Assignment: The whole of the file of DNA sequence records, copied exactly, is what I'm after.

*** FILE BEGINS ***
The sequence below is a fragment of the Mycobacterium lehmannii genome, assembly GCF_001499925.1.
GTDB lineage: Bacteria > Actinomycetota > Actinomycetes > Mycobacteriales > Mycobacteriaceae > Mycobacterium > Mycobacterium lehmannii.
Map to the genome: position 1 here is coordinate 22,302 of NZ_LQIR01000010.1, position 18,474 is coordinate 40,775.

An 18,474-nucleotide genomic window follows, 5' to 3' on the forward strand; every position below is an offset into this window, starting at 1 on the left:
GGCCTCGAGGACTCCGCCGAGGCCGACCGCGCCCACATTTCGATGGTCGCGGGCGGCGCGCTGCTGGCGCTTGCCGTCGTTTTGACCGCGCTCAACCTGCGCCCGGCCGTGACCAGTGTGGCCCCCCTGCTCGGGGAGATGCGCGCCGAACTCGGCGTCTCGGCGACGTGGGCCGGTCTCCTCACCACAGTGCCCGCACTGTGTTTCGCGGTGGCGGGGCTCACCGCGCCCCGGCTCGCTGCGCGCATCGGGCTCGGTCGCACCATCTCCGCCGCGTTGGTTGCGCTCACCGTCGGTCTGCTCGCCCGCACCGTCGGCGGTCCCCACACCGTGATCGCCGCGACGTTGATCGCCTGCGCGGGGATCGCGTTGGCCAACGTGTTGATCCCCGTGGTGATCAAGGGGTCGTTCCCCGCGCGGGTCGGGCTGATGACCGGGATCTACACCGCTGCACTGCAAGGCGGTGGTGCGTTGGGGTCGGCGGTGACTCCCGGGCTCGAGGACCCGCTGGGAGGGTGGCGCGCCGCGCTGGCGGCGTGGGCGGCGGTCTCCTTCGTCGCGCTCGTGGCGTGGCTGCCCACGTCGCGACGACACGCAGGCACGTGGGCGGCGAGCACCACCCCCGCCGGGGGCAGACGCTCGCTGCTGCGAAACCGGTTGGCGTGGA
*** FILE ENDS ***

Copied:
The sequence below is a fragment of the Mycobacterium lehmannii genome, assembly GCF_001499925.1.
GTDB lineage: Bacteria > Actinomycetota > Actinomycetes > Mycobacteriales > Mycobacteriaceae > Mycobacterium > Mycobacterium lehmannii.
Map to the genome: position 1 here is coordinate 22,302 of NZ_LQIR01000010.1, position 18,474 is coordinate 40,775.

An 18,474-nucleotide genomic window follows, 5' to 3' on the forward strand; every position below is an offset into this window, starting at 1 on the left:
GGCCTCGAGGACTCCGCCGAGGCCGACCGCGCCCACATTTCGATGGTCGCGGGCGGCGCGCTGCTGGCGCTTGCCGTCGTTTTGACCGCGCTCAACCTGCGCCCGGCCGTGACCAGTGTGGCCCCCCTGCTCGGGGAGATGCGCGCCGAACTCGGCGTCTCGGCGACGTGGGCCGGTCTCCTCACCACAGTGCCCGCACTGTGTTTCGCGGTGGCGGGGCTCACCGCGCCCCGGCTCGCTGCGCGCATCGGGCTCGGTCGCACCATCTCCGCCGCGTTGGTTGCGCTCACCGTCGGTCTGCTCGCCCGCACCGTCGGCGGTCCCCACACCGTGATCGCCGCGACGTTGATCGCCTGCGCGGGGATCGCGTTGGCCAACGTGTTGATCCCCGTGGTGATCAAGGGGTCGTTCCCCGCGCGGGTCGGGCTGATGACCGGGATCTACACCGCTGCACTGCAAGGCGGTGGTGCGTTGGGGTCGGCGGTGACTCCCGGGCTCGAGGACCCGCTGGGAGGGTGGCGCGCCGCGCTGGCGGCGTGGGCGGCGGTCTCCTTCGTCGCGCTCGTGGCGTGGCTGCCCACGTCGCGACGACACGCAGGCACGTGGGCGGCGAGCACCACCCCCGCCGGGGGCAGACGCTCGCTGCTGCGAAACCGGTTGGCGTGGA